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You have options if your employer violates wage and hours laws

The New Jersey Office of the State Comptroller published a report in January. It shed light on how some of the biggest wage and hours laws violators in the state receive tax incentives to operate here. The agency argued that the New Jersey Economic Development Authority (NJEDA)'s cronyism, dysfunction and poor oversight have created the perfect environment for such labor disputes to arise. NJEDA manages the tax incentives system.

Advocates for the overhaul of NJEDA's operations argue that the state agency should focus on incentivizing companies that wish to bring in quality jobs, not exploitative ones.

When asked about the types of exploitation is happening, reform advocates noted how Amazon has hired more than 49,000 warehouse workers in the state in recent years.

New Jersey now ranks as having the leading number of freight material movers and hand laborers in the country yet, their average hourly wages continue to decrease. The hourly rate for workers in these roles reached $13.03 in 201. It dropped to $12.93 a year later. New Jersey ranks 40th for warehouse worker pay.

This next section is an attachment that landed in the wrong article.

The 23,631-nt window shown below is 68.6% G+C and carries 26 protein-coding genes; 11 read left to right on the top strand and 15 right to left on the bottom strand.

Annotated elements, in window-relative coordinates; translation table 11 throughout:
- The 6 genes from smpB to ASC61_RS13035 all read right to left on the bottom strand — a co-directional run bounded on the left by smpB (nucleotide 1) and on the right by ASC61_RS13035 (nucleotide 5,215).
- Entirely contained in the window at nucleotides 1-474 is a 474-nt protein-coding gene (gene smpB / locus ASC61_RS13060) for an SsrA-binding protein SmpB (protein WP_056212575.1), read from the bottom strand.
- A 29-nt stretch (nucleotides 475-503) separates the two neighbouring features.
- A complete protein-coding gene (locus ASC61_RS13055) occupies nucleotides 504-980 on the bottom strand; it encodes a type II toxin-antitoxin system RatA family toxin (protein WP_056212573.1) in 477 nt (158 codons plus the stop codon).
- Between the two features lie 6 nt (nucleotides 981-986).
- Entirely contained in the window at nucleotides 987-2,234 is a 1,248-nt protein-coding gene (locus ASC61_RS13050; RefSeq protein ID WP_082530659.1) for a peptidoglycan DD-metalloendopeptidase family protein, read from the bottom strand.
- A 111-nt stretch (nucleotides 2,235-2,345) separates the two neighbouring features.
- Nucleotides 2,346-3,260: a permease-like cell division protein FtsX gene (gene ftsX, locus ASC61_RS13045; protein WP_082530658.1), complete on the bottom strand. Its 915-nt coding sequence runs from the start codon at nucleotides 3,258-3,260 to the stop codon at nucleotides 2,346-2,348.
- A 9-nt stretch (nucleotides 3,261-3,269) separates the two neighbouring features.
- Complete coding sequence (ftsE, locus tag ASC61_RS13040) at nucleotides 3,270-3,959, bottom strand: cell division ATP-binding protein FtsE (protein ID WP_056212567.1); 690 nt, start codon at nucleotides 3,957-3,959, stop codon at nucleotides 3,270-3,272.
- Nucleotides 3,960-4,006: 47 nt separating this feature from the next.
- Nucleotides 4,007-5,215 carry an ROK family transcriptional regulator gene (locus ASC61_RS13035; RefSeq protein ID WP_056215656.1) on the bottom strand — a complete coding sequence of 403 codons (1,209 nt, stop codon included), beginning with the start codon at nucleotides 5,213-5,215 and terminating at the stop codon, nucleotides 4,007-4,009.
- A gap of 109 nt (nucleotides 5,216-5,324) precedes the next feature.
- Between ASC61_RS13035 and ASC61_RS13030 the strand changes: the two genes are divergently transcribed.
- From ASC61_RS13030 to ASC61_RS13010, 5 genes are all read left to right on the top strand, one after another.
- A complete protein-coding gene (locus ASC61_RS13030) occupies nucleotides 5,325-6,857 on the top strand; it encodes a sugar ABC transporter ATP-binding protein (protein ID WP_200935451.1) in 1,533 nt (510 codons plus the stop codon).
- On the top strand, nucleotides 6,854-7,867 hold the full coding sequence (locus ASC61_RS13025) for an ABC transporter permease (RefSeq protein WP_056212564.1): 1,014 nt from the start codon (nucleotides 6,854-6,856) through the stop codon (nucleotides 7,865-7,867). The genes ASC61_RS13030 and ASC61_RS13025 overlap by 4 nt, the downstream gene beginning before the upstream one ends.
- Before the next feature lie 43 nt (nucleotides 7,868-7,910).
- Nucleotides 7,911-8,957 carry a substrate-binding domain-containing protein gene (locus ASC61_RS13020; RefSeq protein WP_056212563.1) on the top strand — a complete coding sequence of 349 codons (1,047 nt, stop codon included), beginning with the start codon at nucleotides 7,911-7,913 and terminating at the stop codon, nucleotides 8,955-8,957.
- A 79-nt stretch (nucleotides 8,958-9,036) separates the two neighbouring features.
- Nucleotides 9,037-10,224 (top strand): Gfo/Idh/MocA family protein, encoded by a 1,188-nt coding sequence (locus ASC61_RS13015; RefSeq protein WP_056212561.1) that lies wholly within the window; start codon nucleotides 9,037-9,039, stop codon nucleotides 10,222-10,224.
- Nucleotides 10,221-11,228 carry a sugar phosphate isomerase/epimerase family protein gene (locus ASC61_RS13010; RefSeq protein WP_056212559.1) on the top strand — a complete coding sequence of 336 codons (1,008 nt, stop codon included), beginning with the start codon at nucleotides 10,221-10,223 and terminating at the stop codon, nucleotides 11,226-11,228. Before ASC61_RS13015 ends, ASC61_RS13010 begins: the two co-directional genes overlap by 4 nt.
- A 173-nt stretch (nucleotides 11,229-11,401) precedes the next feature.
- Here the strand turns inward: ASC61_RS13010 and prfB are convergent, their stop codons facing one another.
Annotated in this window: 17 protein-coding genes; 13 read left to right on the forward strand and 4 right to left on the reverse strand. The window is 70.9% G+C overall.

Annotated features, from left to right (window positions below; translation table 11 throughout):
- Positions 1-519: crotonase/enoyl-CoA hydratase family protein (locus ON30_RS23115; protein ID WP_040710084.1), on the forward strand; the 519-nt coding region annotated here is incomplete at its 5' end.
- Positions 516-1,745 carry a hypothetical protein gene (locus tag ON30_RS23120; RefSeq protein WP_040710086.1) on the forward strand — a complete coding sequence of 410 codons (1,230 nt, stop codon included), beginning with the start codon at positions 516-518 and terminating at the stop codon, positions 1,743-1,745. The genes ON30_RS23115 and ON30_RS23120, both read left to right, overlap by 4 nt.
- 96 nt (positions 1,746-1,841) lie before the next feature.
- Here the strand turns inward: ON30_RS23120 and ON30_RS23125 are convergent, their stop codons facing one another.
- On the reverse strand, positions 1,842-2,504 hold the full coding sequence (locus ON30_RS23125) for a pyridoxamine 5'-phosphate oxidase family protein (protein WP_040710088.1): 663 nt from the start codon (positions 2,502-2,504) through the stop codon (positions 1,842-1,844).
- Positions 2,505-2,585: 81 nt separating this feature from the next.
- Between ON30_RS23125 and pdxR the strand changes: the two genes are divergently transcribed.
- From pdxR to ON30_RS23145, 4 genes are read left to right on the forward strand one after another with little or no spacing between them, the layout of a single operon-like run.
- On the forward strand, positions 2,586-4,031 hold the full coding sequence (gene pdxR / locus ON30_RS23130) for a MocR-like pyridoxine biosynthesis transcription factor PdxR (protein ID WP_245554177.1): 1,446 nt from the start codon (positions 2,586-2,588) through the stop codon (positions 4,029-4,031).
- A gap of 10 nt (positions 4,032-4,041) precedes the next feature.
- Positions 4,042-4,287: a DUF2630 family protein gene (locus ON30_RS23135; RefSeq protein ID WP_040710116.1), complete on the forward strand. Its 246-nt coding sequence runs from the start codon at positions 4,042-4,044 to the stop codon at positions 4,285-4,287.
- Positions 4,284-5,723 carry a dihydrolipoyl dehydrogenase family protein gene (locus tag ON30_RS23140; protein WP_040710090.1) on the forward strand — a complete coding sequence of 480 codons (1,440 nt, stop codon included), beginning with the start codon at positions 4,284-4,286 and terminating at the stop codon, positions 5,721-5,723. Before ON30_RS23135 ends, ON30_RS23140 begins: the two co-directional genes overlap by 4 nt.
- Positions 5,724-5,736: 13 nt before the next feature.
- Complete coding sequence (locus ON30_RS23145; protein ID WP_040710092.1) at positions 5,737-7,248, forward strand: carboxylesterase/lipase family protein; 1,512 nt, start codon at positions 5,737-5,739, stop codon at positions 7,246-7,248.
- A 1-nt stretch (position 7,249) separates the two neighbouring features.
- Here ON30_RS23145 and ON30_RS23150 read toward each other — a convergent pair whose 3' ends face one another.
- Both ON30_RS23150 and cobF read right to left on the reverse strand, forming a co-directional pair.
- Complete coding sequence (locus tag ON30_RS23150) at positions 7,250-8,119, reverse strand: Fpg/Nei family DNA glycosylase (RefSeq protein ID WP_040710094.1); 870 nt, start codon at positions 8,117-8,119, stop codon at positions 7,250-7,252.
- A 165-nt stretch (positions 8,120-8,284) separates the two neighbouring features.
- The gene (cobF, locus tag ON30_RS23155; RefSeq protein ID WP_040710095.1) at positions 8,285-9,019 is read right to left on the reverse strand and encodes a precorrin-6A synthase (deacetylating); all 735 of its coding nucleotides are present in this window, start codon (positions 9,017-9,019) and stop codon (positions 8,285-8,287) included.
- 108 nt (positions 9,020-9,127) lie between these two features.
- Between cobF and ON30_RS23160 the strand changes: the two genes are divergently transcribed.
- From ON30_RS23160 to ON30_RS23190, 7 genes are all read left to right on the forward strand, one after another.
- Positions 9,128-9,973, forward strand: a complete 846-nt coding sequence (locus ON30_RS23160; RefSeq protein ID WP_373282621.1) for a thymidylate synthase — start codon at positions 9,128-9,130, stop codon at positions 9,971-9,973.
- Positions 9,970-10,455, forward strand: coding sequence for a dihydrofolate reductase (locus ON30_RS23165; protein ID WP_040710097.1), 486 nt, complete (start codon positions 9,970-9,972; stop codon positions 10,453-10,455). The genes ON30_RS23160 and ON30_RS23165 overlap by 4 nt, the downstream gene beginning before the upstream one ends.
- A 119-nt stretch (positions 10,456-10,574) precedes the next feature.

Reform advocates point out that warehouse workers are more apt to be hired on as seasonal, temporary or part-time workers. They also are often subjected to working fluctuating schedules and are held to higher production standards than workers in other sectors.

New Jersey companies that have received tax incentives in recent years have increasingly been fined or sued for violating wage and hours laws here in the state.

In 2017, a logistics company that had received an NJEDA break was fined for failing to reveal that they'd violated wage and hours laws. One of their affiliates had criminal charges filed against them for their indiscretion.

Another Glouchester County company that received an NJEDA tax break in 2018 reportedly misclassified employees. They also didn't disclose its many wage and hours violations in hopes of continuing to receive government support.

Employers who fail to pay their employees overtime or the state or federal minimum wage may have violated existing laws. If this is the case with your employer, then you may be eligible to file suit against them.

It can put you in a difficult position having to go confront your Burlington employer about your unpaid compensation. An attorney can review the evidence that you've amassed and helped you resolve your differences with your employer.

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